Photoplayers served well during the early years of motion pictures, but by the mid-twenties they had been made obsolete by the new "unit orchestras" that had been developed by Robert Hope Jones. While Jones developed the unit orchestra concept, which was essentially an organ re-voiced to reproduce the sound of an entire orchestra, many other companies copied his ideas. Jones sold his patents to the Rudolph Wurlitzer Company which became the preeminent builder of theatre organs. One of the other companies to use his ideas was the Marr & Colton Organ Company. In 1924, the Lyric management removed the photoplayer and replaced it with a Marr and Colton theatre organ. This organ required the installation of a pipe chamber to the right of the stage. The console, however, remained in the orchestra pit where the organist could view the action on the screen in order to synchronize the music with the action of the film.
Virtually no information exists about that instrument other than the fact that it had a two-manual console. The number of ranks of pipes is unknown as well. It is believed to have been removed from the theatre shortly after the renovation into the Roxy in 1933, as sound films were sure to stay and vaudeville was discontinued after the winter season of 1934.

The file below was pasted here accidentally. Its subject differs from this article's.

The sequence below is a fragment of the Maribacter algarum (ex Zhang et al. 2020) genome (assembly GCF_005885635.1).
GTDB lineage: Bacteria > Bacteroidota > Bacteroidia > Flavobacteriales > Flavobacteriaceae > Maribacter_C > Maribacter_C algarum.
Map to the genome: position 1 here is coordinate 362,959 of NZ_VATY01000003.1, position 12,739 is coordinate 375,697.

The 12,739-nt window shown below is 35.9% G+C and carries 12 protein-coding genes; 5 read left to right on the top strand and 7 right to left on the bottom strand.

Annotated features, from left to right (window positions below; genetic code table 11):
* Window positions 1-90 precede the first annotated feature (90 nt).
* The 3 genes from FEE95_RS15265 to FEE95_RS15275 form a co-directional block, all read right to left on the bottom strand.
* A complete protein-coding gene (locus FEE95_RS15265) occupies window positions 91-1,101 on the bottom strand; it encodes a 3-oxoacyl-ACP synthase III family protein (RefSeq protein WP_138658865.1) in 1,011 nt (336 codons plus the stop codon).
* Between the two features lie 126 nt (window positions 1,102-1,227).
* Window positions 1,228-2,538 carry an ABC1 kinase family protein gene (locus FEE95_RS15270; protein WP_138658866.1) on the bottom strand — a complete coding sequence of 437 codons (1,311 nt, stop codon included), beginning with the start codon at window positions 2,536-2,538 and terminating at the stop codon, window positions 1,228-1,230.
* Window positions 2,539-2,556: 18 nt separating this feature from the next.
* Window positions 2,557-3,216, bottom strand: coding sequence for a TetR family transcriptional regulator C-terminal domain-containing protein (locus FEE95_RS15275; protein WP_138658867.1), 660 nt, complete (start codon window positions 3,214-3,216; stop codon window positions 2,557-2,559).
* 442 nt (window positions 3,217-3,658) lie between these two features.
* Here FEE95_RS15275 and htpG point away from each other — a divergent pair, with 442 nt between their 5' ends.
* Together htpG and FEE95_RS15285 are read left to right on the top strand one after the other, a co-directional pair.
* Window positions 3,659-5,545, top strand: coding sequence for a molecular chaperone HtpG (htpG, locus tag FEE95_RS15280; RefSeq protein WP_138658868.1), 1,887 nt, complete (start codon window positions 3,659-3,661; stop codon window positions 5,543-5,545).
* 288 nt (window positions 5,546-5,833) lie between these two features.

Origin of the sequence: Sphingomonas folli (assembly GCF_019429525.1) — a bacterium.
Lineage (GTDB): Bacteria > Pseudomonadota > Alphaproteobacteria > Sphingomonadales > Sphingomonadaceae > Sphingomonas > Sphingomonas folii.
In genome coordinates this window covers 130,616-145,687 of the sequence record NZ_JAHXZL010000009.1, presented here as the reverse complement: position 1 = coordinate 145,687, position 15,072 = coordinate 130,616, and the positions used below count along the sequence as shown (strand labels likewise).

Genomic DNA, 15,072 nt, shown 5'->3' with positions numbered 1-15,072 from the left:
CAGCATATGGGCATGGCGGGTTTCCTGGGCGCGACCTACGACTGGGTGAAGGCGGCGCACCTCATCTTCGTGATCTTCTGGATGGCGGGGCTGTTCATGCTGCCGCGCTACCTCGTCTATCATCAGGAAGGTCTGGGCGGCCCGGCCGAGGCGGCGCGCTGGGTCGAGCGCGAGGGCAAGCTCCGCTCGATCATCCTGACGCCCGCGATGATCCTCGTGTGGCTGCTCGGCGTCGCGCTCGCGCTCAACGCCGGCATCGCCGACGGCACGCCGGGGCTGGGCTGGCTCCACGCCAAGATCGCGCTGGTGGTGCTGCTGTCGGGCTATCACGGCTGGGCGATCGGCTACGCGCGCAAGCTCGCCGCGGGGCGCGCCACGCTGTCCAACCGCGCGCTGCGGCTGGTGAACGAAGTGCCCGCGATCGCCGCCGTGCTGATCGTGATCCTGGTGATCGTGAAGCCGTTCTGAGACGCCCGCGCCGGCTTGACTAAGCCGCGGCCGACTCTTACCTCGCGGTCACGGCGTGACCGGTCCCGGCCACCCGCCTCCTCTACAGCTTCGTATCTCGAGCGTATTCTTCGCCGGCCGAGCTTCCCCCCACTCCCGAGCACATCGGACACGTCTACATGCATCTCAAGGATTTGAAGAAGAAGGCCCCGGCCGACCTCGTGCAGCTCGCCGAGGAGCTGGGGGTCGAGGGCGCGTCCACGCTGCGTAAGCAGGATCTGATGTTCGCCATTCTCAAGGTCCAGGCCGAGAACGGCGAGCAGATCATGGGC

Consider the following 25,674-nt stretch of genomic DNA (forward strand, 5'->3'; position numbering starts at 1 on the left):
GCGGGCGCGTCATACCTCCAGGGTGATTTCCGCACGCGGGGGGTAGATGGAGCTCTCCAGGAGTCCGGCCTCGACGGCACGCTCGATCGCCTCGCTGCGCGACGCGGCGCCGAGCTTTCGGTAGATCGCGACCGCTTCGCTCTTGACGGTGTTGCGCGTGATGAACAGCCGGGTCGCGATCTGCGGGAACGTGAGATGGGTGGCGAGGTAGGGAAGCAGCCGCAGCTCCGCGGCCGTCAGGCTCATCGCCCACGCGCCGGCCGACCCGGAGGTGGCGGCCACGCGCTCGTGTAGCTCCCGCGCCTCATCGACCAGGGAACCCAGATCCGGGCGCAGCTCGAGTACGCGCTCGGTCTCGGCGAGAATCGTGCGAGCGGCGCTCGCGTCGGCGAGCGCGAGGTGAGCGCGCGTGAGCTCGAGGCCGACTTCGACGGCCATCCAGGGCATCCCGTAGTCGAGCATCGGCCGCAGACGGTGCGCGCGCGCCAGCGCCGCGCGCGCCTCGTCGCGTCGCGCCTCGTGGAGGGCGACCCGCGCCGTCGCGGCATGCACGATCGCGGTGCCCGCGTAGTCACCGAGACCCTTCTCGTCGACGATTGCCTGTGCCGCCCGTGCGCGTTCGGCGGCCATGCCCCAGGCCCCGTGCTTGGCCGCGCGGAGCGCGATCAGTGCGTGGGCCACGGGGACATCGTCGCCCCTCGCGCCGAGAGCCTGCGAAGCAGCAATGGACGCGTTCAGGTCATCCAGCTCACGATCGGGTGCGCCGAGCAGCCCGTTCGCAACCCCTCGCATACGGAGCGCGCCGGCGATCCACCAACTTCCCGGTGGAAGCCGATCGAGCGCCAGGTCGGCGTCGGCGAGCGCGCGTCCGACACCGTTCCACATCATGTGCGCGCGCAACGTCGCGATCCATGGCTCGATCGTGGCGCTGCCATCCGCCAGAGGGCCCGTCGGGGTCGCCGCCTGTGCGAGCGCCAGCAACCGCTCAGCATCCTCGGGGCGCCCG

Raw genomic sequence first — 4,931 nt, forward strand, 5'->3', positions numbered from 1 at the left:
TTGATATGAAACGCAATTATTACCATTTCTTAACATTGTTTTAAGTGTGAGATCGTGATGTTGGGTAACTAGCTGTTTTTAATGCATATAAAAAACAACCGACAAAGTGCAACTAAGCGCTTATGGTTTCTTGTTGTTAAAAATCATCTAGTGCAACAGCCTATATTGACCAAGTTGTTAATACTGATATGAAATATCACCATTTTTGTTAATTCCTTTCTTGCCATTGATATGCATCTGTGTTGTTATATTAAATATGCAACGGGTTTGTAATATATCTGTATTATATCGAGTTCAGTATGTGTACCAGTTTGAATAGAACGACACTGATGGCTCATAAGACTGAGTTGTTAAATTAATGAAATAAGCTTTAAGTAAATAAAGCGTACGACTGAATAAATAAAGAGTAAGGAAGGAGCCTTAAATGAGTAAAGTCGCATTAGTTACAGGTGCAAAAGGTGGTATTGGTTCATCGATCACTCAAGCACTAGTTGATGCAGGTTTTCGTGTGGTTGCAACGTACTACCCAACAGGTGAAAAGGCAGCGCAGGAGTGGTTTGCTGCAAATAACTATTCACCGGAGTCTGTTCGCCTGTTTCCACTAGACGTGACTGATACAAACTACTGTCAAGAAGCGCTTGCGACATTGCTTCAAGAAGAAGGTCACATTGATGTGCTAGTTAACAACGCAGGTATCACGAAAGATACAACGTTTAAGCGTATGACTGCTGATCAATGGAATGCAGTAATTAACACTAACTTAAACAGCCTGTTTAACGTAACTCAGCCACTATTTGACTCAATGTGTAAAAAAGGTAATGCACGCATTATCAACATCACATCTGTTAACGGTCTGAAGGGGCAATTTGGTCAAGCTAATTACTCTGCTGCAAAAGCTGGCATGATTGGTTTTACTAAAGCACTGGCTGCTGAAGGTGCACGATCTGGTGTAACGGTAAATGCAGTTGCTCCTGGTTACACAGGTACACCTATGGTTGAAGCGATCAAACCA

The theatre remained without an organ until the mid-seventies when an electronic one was installed to accompany some live shows during that period. Although the make is unknown, it is a large three-manual church organ, used only on rare occasions with various live shows. It was removed in 1978 and again, the theatre was without an organ.
In 1981, a local music store provided a demonstrator Lowery electronic organ to the theatre. They also provided an organist each Saturday evening as a way to showcase their brand of organ. This organ was used by the theatre management to determine whether the public had any interest in live organ music before the show. It was decided that since the patronage seemed to enjoy the organ prologues, that a search would be made to acquire an original theatre pipe organ and have it installed in the Roxy.